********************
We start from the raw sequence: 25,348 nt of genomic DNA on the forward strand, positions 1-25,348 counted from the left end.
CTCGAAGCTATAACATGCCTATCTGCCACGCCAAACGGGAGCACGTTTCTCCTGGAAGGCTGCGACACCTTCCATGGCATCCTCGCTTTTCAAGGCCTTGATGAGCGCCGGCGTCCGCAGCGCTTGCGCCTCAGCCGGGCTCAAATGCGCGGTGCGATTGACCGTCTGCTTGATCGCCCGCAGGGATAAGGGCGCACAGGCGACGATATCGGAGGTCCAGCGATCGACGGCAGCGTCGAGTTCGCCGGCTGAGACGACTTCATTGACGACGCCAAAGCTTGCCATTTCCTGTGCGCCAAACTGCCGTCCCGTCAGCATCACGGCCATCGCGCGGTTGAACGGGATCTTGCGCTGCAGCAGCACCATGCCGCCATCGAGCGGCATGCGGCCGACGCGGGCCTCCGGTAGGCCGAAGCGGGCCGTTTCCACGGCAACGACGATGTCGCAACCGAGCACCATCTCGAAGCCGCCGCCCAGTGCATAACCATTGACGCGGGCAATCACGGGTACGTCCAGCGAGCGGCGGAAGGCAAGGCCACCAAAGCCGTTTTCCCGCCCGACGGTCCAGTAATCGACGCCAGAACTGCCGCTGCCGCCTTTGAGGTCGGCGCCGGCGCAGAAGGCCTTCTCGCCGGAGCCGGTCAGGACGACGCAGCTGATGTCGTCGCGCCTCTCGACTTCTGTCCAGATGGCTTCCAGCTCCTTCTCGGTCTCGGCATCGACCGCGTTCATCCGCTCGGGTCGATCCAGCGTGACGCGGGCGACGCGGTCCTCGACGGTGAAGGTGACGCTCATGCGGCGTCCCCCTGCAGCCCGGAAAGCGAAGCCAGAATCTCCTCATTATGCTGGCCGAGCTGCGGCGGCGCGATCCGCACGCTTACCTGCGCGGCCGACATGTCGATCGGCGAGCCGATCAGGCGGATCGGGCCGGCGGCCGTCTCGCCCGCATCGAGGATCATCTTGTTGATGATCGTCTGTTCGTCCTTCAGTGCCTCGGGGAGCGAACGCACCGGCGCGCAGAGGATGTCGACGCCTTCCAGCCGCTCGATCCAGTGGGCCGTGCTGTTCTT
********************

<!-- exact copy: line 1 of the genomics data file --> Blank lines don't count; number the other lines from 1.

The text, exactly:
We start from the raw sequence: 25,348 nt of genomic DNA on the forward strand, positions 1-25,348 counted from the left end.